Everything is fine, time to put your feet up Mr President!

The private sector is doing fine apparently. This is at least according to President Barack Obama. I guess the 23 million Americans who are either unemployed, underemployed or have given up searching for work are suitably reassured. Not to worry, four more years! Yes folks, four more years out of work if this administration gets another victory in November.

Of course, President Obama later clarified things for reporters, and the rest of us stupid people, “the economy is not doing fine.” Then White House Press Secretary Jay Carney told reporters they should know better than to miss the broader point Obama was making. Oh what stupid people, why did they not realize the president intended that public sector job cuts are hurting the economy.

Carney crowed “You all ought to do your jobs and report on context…We’re for truthful, factual, accurate reporting done in context.” Oh, yeah, right.

Perhaps the president and Mr. Carney can explain why the Federal Reserve felt compelled to report the median net worth of families plummeted by 39 percent in the three years of the Obama Era of Salvation. Well, they didn’t say that exactly. They said the numbers, I added the editorial gloss. The figures speak for themselves though: a fall from $126,400 in 2007 to $77,300 in 2010. That puts Americans back where they were in 1992.

Even the president’s current day Rasputin, Paul Krugman, the mystical Nobel Prize-winning economist, admitted “That was an unfortunate line…The president bungled the line.” In a sentence more articulated than a truck driven by a Commerce Secretary, Krugman’s apologia for a president states “The truth is the private sector is doing better than the public sector, which is not well enough…The real story of this economy is that cutbacks at the public sector are what’s hurting the recovery.”

Mitt Romney’s take on this is “Last Friday, the unemployment rate rose to 8.2 percent and 300,000 more people joined the long-term unemployed. One week later, President Obama said the private sector is doing fine. Only a president that presides over forty months of unemployment over 8 percent would think that the last jobs report is “doing fine.” These comments show that President Obama is completely out of touch with the middle class.”

The Heritage Foundation notes “While the President’s comment is astoundingly out of touch with the public—and economic reality—perhaps even more distressing is that this wasn’t a passing verbal gaffe. This is actually a consistent talking point of the President and Democratic leadership that goes largely unchallenged by the media.” http://blog.heritage.org/2012/06/11/morning-bell-the-private-sector-is-not-doing-fine/

A famous Philosophy discussion on observation and knowledge of reality centers on the question, “If a tree falls in a forest and no one is around to hear it, does it make a sound?” I believe the same can be asked of the relationship between Obama’s errors and the liberal media…the noise is definitely made but they don’t seem to be around to hear it.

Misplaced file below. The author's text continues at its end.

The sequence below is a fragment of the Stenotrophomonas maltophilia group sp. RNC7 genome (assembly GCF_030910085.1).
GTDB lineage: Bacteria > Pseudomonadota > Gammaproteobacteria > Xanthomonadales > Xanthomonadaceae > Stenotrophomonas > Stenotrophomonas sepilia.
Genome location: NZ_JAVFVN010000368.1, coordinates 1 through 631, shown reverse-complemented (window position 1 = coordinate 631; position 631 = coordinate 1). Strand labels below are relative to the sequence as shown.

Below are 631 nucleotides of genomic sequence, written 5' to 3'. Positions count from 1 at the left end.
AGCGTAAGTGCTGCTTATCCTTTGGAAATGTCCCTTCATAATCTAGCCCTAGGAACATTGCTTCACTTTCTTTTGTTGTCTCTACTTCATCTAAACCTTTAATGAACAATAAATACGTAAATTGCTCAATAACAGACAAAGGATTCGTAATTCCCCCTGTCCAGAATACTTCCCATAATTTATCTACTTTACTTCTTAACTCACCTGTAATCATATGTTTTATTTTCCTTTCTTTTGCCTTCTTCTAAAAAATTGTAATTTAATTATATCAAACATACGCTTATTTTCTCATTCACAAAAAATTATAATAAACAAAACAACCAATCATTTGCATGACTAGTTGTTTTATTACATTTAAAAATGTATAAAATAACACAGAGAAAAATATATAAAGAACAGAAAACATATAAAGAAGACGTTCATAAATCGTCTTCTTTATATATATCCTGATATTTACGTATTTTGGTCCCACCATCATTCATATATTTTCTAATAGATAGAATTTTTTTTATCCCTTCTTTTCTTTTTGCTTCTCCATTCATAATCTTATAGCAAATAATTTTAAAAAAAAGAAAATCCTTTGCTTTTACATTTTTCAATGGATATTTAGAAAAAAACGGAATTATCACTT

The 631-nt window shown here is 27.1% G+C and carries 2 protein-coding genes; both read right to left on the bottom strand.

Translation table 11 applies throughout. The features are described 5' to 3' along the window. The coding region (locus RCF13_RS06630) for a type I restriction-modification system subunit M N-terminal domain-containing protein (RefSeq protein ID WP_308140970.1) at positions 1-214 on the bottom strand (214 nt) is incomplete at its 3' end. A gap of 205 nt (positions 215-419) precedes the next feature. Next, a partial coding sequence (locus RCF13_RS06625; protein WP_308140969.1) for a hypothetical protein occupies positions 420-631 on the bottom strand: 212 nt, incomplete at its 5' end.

The only thing that will be fine is a change in the White House. Of course, Barack Obama will not be made unemployed, he has a new career trajectory to follow of more books, speaking tours and all the perks of being ex-president.

This election is about the economy, and we’re not the stupid ones.

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Social Conservatives Split As Predicted

Months ago, I laid the framework for next year’s primary election with my blog entitled “The Neapolitan Party“.  In it, my theory was that Republican voters would fall on three lines, Social Conservative, Fiscal Conservative, and Libertarian.  Cain’s rise and Perry’s fall is continued proof that this template is accurate.  It also is bad news for Mitt Romney.

An untrained eye might see Perry’s recent fall in the polls and Romney reclaiming front runner status as great news for the Romney campaign.  But the numbers tell a different story.  Romney is not losing or gaining votes from Social Conservatives.  Perry and Cain are moving these votes back and forth.  Eventually the race will come down to Romney and the top Social Conservative.  At this point, that top Social Conservative will likely win.

Can Romney increase his support among Social Conservatives enough to win?

Romney will get Huntsman’s voters when Huntsman drops out of the race.  Paul and Johnson voters  will either go to Romney, stay home, or vote third party.  But the rest of the candidates are passing support back and forth between them based on who has the best chance of beating Obama.  This is why Santorum and Gingrich continue to fail to gain traction.  When they drop out, their votes will go to the top Social Conservative.